Social Security offices have restored in-person services, including for people without an appointment.
In-person services at local Social Security offices started up again in mid-April this year.
To avoid waiting in line, the administration strongly encourages people, who can, to use the online services at www.socialsecurity.gov, call, and schedule appointments in advance rather than walking in without an appointment. Phone appointments can save you a trip to a busy office.
"I thank the public for your patience as we work to increase service," acting Social Security Administration commissioner Kilolo Kijakazi said. "Customers who walk in without appointments may encounter delays and longer waits at our offices. Be aware that our offices tend to be the busiest first thing in the morning, early in the week, and during the early part of the month, so people may want to plan to visit at other times. Given that many of the people we serve have health vulnerabilities, and consistent with our union agreements, we are continuing to require certain safety measures including masking, physical distancing, and self-health checks for COVID-19 symptoms. We will provide masks to the public and employees if they need them."
Thoughtful planning and preparation have shaped the process to restore in-person services. Social Security employees are dedicated to serving the public, and are ready to welcome the public back to the offices, she said.
"Our local managers understand and can address the needs of their communities. We have also implemented office-to-office support as well as brought recently retired employees back to assist the public. We thank the many interested stakeholders including the Department of Health and Human Services’ Administration for Community Living and national advocate organizations for your help."
Throughout the pandemic, millions of people have used the administration's secure and convenient online services and received help by phone. People who have access to the internet should first try online services before calling or visiting an office.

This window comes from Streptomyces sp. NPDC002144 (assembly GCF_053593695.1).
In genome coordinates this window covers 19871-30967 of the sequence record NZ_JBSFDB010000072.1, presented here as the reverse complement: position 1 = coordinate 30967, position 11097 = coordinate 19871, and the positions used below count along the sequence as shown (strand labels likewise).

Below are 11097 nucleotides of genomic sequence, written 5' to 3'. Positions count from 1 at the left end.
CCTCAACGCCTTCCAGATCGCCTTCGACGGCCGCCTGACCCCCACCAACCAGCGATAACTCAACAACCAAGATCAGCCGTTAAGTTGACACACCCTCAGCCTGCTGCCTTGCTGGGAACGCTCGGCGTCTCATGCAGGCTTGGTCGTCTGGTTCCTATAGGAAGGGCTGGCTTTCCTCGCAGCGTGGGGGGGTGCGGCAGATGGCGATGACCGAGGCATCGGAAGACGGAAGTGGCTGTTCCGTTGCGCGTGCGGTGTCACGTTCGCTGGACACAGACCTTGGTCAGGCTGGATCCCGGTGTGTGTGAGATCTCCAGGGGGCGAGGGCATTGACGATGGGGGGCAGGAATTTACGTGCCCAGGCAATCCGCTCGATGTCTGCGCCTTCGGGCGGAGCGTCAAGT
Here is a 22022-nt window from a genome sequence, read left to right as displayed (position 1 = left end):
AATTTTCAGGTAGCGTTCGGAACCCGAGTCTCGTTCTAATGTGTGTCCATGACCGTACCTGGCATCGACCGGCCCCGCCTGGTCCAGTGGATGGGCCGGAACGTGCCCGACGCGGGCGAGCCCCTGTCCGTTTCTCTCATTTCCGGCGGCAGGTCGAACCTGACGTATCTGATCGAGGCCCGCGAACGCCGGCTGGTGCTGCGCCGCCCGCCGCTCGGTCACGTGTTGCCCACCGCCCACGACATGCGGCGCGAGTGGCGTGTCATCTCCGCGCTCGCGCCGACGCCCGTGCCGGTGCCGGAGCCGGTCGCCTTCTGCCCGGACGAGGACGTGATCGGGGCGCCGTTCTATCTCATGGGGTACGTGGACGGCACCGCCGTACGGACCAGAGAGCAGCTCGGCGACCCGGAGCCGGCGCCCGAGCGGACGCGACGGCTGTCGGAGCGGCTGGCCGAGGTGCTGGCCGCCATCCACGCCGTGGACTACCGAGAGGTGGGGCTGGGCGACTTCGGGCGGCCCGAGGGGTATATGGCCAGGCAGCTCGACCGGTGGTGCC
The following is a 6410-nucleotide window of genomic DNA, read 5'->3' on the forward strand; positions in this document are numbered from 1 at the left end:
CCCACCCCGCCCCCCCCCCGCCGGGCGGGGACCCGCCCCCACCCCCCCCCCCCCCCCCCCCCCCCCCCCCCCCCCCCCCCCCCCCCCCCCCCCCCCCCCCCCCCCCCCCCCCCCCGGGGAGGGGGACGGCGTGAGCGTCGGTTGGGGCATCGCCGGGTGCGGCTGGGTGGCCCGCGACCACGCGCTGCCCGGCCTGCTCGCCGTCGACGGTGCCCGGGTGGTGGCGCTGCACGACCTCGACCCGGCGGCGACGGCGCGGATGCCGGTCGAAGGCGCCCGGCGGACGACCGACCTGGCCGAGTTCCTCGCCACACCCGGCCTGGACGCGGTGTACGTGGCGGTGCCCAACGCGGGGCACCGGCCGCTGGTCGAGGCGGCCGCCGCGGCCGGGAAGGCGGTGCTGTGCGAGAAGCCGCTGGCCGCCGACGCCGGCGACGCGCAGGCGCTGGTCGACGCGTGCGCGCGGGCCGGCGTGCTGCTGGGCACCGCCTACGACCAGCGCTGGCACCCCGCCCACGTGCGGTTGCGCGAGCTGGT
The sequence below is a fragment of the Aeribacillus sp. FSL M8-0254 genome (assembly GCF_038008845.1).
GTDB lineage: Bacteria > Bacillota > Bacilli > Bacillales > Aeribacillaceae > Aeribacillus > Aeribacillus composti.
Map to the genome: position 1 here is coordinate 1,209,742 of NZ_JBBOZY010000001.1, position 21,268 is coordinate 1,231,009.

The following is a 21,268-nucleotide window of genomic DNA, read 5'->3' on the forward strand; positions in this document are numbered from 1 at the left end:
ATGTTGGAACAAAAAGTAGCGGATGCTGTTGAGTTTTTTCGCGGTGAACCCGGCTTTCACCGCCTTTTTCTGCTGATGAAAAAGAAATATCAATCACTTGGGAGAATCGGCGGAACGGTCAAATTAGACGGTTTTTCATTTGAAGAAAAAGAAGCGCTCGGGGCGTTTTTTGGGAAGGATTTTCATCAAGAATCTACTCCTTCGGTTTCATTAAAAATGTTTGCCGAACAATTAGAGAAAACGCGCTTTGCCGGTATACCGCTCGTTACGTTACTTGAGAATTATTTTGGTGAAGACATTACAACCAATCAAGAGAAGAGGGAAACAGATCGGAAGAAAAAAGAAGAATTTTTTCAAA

"As we transition to a new modern phone system, some people may experience a busy signal or be unintentionally disconnected from their call. We sincerely regret this disruption and recommend people call when our National 800 Number may be less busy, such as before 10 a.m. or after 4 p.m. local time or later in the week. Like our offices, our waits are generally shorter later in the month," Kijakazi said.
To learn more, please visit www.socialsecurity.gov/coronavirus/gethelp/ and www.socialsecurity.gov/onlineservices/.”
Most Social Security services are available to the public online at www.socialsecurity.gov and with a my Social Security account, or by telephone. And most Social Security services do not require the public to take time to visit an office. People may create their my Social Security account, a personalized online service, at www.socialsecurity.gov/myaccount.
People who set up their my Social Security account have access to additional personalized services. They can request a replacement Social Security card online if they meet certain requirements. If they already receive Social Security benefits, they can start or change direct deposit online, request a replacement SSA-1099, and if they need proof of their benefits, they can print or download a current Benefit Verification Letter from their account.
People not yet receiving benefits can use their online account to get a personalized Social Security Statement, which provides their earnings information as well as estimates of their future benefits. The portal also includes a retirement calculator and links to information about other online services, such as applications for retirement, disability, and Medicare benefits.
Many Social Security services are also conveniently available by dialing toll-free, 1‑800‑772‑1213. People who are deaf or hard of hearing may call Social Security’s TTY number, 1‑800‑325‑0778.